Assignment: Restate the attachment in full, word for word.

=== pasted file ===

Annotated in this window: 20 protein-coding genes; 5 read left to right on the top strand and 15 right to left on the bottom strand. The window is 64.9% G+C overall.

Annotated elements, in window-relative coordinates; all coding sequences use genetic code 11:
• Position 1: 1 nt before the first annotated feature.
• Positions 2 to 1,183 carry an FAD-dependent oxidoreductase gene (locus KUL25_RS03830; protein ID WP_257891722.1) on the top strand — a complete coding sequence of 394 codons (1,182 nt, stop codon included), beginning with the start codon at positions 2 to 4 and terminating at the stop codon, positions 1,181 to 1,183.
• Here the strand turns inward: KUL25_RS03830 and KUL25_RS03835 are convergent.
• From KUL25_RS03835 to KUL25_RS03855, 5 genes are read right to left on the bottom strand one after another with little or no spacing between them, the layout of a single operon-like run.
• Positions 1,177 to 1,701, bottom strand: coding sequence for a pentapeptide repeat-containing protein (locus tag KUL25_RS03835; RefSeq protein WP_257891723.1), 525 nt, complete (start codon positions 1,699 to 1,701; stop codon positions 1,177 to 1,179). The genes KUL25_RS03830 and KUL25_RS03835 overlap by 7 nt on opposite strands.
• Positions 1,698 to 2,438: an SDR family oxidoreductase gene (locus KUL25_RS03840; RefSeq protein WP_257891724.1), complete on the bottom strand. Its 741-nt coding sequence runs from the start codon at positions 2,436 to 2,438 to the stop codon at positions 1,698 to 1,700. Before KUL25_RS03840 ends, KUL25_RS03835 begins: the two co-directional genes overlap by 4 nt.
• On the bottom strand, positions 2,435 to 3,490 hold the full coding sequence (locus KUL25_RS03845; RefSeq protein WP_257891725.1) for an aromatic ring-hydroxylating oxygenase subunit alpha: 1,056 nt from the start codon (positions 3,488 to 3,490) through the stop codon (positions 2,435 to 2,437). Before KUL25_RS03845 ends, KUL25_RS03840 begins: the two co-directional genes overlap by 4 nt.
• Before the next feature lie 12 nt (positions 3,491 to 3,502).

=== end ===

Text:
Annotated in this window: 20 protein-coding genes; 5 read left to right on the top strand and 15 right to left on the bottom strand. The window is 64.9% G+C overall.

Annotated elements, in window-relative coordinates; all coding sequences use genetic code 11:
• Position 1: 1 nt before the first annotated feature.
• Positions 2 to 1,183 carry an FAD-dependent oxidoreductase gene (locus KUL25_RS03830; protein ID WP_257891722.1) on the top strand — a complete coding sequence of 394 codons (1,182 nt, stop codon included), beginning with the start codon at positions 2 to 4 and terminating at the stop codon, positions 1,181 to 1,183.
• Here the strand turns inward: KUL25_RS03830 and KUL25_RS03835 are convergent.
• From KUL25_RS03835 to KUL25_RS03855, 5 genes are read right to left on the bottom strand one after another with little or no spacing between them, the layout of a single operon-like run.
• Positions 1,177 to 1,701, bottom strand: coding sequence for a pentapeptide repeat-containing protein (locus tag KUL25_RS03835; RefSeq protein WP_257891723.1), 525 nt, complete (start codon positions 1,699 to 1,701; stop codon positions 1,177 to 1,179). The genes KUL25_RS03830 and KUL25_RS03835 overlap by 7 nt on opposite strands.
• Positions 1,698 to 2,438: an SDR family oxidoreductase gene (locus KUL25_RS03840; RefSeq protein WP_257891724.1), complete on the bottom strand. Its 741-nt coding sequence runs from the start codon at positions 2,436 to 2,438 to the stop codon at positions 1,698 to 1,700. Before KUL25_RS03840 ends, KUL25_RS03835 begins: the two co-directional genes overlap by 4 nt.
• On the bottom strand, positions 2,435 to 3,490 hold the full coding sequence (locus KUL25_RS03845; RefSeq protein WP_257891725.1) for an aromatic ring-hydroxylating oxygenase subunit alpha: 1,056 nt from the start codon (positions 3,488 to 3,490) through the stop codon (positions 2,435 to 2,437). Before KUL25_RS03845 ends, KUL25_RS03840 begins: the two co-directional genes overlap by 4 nt.
• Before the next feature lie 12 nt (positions 3,491 to 3,502).